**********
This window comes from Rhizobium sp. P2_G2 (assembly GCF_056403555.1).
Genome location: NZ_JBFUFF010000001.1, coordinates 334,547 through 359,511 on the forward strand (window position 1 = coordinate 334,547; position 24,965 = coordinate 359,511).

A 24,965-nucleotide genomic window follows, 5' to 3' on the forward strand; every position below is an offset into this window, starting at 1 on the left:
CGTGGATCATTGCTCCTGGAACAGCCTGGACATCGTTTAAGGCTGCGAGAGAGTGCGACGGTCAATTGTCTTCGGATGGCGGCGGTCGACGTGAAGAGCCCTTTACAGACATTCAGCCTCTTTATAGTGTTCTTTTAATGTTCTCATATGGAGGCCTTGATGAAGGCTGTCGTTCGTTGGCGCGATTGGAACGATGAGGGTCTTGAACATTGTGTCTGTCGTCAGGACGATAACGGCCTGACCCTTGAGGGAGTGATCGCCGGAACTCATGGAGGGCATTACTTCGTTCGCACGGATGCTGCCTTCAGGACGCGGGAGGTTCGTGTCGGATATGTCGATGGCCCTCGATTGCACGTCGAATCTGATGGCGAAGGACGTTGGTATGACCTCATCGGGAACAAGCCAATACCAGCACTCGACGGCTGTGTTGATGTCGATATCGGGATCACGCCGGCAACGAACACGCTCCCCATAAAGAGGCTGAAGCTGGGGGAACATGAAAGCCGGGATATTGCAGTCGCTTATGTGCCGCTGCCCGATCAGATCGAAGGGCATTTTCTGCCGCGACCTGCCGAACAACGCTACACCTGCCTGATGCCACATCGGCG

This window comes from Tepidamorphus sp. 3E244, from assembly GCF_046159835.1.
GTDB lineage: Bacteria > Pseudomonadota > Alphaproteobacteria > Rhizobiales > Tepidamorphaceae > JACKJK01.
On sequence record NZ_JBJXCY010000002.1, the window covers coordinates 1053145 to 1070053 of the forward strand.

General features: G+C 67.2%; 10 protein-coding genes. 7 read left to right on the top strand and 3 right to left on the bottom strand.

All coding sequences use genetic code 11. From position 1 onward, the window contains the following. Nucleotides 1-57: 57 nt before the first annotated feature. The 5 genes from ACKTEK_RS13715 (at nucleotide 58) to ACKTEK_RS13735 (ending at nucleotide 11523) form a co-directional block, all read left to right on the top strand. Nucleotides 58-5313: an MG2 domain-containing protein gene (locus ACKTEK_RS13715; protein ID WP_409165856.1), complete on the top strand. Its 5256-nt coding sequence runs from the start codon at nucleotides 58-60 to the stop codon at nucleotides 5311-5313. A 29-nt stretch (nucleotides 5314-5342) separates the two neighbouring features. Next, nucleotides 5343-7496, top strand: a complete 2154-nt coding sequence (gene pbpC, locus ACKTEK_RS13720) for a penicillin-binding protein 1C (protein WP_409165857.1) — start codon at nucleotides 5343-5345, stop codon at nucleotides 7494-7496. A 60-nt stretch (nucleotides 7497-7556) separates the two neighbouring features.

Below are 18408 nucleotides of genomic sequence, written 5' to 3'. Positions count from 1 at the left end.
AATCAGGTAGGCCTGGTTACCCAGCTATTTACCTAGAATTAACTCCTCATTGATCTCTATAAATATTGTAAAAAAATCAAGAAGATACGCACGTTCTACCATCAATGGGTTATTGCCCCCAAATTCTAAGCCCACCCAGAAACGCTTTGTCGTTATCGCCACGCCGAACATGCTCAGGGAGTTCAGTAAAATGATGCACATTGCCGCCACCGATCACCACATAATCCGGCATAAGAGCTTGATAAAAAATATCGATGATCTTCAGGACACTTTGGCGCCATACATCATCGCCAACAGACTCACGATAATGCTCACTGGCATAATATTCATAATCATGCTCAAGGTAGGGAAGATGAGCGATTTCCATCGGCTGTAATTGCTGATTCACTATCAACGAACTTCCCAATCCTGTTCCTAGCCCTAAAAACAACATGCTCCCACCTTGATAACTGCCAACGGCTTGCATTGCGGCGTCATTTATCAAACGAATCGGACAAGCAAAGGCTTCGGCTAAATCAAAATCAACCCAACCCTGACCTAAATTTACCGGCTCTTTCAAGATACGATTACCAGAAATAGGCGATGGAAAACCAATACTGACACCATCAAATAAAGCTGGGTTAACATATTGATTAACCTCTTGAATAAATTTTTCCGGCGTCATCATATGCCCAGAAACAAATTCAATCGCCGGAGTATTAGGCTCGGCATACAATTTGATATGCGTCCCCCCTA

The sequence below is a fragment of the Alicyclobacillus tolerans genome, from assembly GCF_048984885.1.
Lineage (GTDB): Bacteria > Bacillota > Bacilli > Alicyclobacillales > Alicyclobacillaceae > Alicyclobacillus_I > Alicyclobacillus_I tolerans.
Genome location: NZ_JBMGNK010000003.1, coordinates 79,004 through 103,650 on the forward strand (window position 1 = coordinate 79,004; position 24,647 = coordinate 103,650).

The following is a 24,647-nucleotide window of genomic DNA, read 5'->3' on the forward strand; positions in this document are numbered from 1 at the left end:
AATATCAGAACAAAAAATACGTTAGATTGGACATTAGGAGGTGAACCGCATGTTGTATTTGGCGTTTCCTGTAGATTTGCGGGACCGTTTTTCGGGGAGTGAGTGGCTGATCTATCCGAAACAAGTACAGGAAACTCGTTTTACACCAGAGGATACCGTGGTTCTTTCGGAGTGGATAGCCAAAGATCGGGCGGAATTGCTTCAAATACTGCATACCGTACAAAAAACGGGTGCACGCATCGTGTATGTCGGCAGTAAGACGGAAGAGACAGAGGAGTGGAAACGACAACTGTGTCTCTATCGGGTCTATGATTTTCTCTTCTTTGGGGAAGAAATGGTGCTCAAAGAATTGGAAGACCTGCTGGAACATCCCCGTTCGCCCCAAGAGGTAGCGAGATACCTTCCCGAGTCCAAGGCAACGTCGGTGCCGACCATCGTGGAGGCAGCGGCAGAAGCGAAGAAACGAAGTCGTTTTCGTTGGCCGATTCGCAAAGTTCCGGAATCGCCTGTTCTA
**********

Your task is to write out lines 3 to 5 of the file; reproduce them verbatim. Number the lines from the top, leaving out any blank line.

A 24,965-nucleotide genomic window follows, 5' to 3' on the forward strand; every position below is an offset into this window, starting at 1 on the left:
CGTGGATCATTGCTCCTGGAACAGCCTGGACATCGTTTAAGGCTGCGAGAGAGTGCGACGGTCAATTGTCTTCGGATGGCGGCGGTCGACGTGAAGAGCCCTTTACAGACATTCAGCCTCTTTATAGTGTTCTTTTAATGTTCTCATATGGAGGCCTTGATGAAGGCTGTCGTTCGTTGGCGCGATTGGAACGATGAGGGTCTTGAACATTGTGTCTGTCGTCAGGACGATAACGGCCTGACCCTTGAGGGAGTGATCGCCGGAACTCATGGAGGGCATTACTTCGTTCGCACGGATGCTGCCTTCAGGACGCGGGAGGTTCGTGTCGGATATGTCGATGGCCCTCGATTGCACGTCGAATCTGATGGCGAAGGACGTTGGTATGACCTCATCGGGAACAAGCCAATACCAGCACTCGACGGCTGTGTTGATGTCGATATCGGGATCACGCCGGCAACGAACACGCTCCCCATAAAGAGGCTGAAGCTGGGGGAACATGAAAGCCGGGATATTGCAGTCGCTTATGTGCCGCTGCCCGATCAGATCGAAGGGCATTTTCTGCCGCGACCTGCCGAACAACGCTACACCTGCCTGATGCCACATCGGCG

This window comes from Tepidamorphus sp. 3E244, from assembly GCF_046159835.1.